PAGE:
Three wheelchair users, Inge Lizdenyte, Lake Kowell, and Don Carney are examining a crab held in Inge’s hand.
It has been forty years since the beginning of the contemporary Independent Living Movement. It was a time when the previously separate groups of people with disabilities began to collectively fight for the respect, and demand the civil rights, enjoyed by mainstream America. There are now the first generation of laws protecting the rights of disabled people. Access to employment, transportation, education, and public accommodations is now mandated by Federal law for disabled people. More than ever people with disabilities are participating in American life. But, the mainstream media barely recognizes that disability is an inherent, integral, and inevitable component of the human experience. Nor do newspapers, television, and movies portray the role that society plays in marginalizing and stereotyping disabled people. More often the antiquated myths and stereotypes about people with disabilities are the norm.
From disabled activists using civil disobedience for social justice to university professors with disabilities researching and teaching disability studies, a new, clearly articulated analysis of the disability paradigm has emerged and is taking root throughout the nation and around the world. This new perspective on the human condition needs to be integrated into mainstream media.
Following on the successful Disability Messenger project of the President’s Committee on Employment of People with Disabilities this bibliography is intended as a catalyst to further articulate, amplify, and promote this new perspective of disability to allies, potential allies, academics, and policy makers and the media. This bibliography is further demonstration of the power of a community defining itself and articulating its members own collective and individual identity.
Katie Murphy works at San Francisco State University, satisfying her special interest in higher education while fulfilling her lifelong dream of herding cats professionally. In her off time, and to the concern of her parents and physicians, she does more paid and volunteer work as a freelance audio describer and autistic self-advocate. When she’s not scrutinizing grant proposals or creating tailormade audio description, Katie writes critical and transformative works about speculative fiction from a disability studies perspective. As she applies her two gender studies degrees in her characteristically scatterbrained-but-hyperfocused way, Katie remains unsurprised that she hasn’t been invited to serve on any alumni panels.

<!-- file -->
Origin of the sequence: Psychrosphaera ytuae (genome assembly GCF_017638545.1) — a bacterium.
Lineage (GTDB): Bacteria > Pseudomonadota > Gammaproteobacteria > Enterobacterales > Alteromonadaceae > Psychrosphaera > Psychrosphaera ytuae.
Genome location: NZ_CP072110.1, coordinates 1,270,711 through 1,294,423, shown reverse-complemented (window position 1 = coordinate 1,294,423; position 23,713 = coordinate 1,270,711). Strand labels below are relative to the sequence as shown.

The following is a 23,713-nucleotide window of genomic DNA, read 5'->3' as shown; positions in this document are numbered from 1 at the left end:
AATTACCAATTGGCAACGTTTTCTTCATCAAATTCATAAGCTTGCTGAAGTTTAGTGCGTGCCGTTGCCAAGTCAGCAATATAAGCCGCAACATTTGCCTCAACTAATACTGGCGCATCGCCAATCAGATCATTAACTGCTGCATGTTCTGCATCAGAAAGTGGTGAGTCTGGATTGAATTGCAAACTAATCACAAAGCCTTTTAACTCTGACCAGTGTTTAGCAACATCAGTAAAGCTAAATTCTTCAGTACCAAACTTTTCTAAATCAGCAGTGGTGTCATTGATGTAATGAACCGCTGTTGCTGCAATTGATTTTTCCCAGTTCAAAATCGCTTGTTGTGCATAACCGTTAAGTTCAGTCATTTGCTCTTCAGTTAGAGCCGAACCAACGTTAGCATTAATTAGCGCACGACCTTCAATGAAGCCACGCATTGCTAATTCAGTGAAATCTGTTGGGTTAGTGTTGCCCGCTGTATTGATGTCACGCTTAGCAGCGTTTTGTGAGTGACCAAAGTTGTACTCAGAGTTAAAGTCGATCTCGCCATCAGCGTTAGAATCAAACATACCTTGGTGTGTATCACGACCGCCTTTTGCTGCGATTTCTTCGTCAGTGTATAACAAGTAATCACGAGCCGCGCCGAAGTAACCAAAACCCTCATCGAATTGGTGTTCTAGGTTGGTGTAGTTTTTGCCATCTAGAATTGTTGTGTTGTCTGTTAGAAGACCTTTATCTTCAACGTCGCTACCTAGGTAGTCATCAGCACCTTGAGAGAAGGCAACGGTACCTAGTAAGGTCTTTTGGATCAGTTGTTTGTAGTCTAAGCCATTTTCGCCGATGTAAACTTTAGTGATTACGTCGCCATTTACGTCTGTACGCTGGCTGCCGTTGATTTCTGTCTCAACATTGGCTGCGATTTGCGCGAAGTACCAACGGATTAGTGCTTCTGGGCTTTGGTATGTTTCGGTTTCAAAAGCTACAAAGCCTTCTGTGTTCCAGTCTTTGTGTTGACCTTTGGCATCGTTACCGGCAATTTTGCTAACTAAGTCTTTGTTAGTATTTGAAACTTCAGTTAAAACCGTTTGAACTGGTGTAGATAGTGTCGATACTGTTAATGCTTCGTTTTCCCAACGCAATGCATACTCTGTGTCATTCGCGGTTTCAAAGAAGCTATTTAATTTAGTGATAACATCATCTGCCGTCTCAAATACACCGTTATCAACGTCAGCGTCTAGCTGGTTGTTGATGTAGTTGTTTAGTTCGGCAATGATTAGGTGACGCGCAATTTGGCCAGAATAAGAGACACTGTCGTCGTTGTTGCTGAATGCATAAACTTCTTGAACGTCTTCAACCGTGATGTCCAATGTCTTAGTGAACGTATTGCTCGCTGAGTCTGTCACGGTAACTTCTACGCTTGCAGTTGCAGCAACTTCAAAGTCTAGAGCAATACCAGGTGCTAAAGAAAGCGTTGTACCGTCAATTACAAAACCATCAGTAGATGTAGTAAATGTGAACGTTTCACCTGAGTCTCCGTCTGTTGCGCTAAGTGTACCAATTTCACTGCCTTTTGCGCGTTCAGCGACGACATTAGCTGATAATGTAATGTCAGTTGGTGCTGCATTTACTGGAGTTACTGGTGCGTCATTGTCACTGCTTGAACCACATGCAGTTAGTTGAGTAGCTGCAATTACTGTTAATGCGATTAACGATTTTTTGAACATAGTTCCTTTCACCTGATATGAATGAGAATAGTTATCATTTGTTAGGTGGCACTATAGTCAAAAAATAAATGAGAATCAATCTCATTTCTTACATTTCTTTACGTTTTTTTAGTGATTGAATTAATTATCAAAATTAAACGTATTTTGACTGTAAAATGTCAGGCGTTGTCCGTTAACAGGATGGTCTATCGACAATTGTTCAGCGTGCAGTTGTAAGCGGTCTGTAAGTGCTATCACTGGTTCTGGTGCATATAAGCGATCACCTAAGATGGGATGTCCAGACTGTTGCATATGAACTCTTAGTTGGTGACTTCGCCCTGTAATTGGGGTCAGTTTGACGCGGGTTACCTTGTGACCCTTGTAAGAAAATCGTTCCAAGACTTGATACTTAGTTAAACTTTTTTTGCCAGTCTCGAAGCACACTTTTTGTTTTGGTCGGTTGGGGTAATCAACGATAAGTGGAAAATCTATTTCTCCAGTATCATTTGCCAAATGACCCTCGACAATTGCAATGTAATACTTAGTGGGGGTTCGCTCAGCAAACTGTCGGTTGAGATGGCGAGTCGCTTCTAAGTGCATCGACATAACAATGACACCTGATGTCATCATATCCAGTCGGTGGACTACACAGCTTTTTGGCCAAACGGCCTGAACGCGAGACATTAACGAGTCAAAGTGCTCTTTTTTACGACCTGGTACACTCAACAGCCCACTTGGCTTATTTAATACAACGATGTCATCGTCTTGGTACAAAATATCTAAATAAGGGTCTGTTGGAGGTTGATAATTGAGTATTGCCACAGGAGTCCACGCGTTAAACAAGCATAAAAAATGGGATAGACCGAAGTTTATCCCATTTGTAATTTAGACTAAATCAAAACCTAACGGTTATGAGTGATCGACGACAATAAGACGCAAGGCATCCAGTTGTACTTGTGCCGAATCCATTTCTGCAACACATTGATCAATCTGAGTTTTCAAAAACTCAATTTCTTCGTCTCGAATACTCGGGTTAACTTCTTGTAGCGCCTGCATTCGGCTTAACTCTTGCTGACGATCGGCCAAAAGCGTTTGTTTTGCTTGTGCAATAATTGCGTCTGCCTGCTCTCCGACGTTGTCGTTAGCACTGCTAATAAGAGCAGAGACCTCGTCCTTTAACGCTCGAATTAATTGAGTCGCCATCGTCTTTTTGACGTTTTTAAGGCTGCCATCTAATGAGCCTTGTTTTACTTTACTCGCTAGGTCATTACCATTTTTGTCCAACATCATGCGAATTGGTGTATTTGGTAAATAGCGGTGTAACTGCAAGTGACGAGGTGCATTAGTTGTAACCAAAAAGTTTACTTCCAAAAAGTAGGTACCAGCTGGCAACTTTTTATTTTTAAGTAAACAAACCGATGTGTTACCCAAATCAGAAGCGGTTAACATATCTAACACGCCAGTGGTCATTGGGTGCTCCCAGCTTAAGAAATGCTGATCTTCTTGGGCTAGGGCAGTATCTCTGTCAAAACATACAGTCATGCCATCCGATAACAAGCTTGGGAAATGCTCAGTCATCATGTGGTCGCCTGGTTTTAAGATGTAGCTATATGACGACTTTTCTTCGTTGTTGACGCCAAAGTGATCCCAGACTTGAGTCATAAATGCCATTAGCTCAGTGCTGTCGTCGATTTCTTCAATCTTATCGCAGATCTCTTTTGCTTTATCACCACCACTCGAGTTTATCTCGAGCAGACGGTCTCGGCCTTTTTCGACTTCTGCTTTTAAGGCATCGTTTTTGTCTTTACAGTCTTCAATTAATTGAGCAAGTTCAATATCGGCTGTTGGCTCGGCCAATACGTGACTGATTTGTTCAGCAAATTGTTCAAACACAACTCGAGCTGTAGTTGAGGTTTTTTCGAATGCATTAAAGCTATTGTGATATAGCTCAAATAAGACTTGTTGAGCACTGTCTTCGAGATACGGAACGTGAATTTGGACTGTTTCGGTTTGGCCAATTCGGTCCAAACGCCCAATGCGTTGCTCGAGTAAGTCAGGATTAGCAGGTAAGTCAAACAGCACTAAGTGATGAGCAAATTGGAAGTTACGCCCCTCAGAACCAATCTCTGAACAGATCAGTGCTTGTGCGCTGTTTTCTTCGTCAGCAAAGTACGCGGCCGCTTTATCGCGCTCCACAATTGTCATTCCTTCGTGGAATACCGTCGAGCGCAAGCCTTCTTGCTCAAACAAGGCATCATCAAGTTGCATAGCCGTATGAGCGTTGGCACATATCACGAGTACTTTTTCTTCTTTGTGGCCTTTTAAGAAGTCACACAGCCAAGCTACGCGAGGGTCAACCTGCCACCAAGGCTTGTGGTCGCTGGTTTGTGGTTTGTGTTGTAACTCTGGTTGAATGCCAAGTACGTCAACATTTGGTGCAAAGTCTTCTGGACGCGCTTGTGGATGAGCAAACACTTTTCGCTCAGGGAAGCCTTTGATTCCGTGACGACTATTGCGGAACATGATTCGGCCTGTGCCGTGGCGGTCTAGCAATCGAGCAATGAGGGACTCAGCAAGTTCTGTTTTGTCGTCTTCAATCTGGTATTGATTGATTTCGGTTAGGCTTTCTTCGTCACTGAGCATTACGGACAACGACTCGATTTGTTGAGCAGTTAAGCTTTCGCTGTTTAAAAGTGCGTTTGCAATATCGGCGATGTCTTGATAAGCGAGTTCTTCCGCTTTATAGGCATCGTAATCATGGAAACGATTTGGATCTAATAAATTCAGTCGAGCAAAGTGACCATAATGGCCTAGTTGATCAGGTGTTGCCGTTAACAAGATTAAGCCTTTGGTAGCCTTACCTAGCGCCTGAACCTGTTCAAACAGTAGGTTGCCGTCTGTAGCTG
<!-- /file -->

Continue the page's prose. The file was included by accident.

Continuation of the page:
Renee Starowicz is a native of Syracuse, New York where her love for morning walks near bodies of water began. She delights in developing multimedia art projects, the effects of bleach on clothes and learning about other folks’ passions. She began studying Critical Disability Studies at Syracuse University and has continued as an educational researcher in the Joint Doctoral Program in Special Education at San Francisco State University and the University of California, Berkeley. Locally, she has worked with the Paul Longmore Institute on Disability for their exhibit “Patient No More.” She enjoys exploring and expressing her experiences of disability, anxiety and PTSD through meditation and creative non-fiction writing.
Fran Osborne grew up in a farming family in the UK and loves to grow things and give away seeds. She also loves connecting people who need to meet each other, and thoroughly enjoys her financially precarious career as an independent consultant for museums and cultural organizations. In 2015 she curated two exhibitions with the local disability community: “DIS/PLAY: a disability take-over” at SOMArts in San Francisco and “Patient No More” with the Longmore Institute on Disability at the Ed Roberts Campus in Berkeley. She was an Equity Fellow at the Yerba Buena Center for the Arts in San Francisco and is a board member of Cultural Connections. She has a BA (Hons) in Typography & Graphic Communication from Reading University and worked as a freelance designer and educator in London before moving to California in 2008. She completed her masters in Museum Studies at San Francisco State University in 2011 and is excited to be starting a Social Justice Residency at the Santa Fe Art Institute in Feb/March 2018. You can reach her directly via www.franosborne.com.
Anthony Tusler, photo by Crissy Pascual
Since discovering the disability community in 1972, Anthony Tusler explains, and enjoys the world through, and from a disability perspective. In his professional and personal activities his goal is to improve the lives of people with disabilities and encourage disability self-determination and culture. Tusler is a writer, photographer, consultant, trainer, and advocate on disability issues. He was the founding Director of the Disability Resource Center at Sonoma State University for 22 years. He co-curated probably the first fine art show, D&A2, that had disability as its explicit subject matter. He has helped to launch a number of non-profits, including the Institute on Alcohol, Drugs, and Disability, Community Resources for Independence, Disability Associates, and the National Center on Disability and Journalism. His photographs are currently featured at the Ed Roberts Campus, Berkeley, and numerous independent living centers across the United States. His photos have been shown at the National Center for Civil and Human Rights, Atlanta, SomArts, and the de Young Museum, San Francisco.
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DISABILITY CONSULTING & RESOURCES
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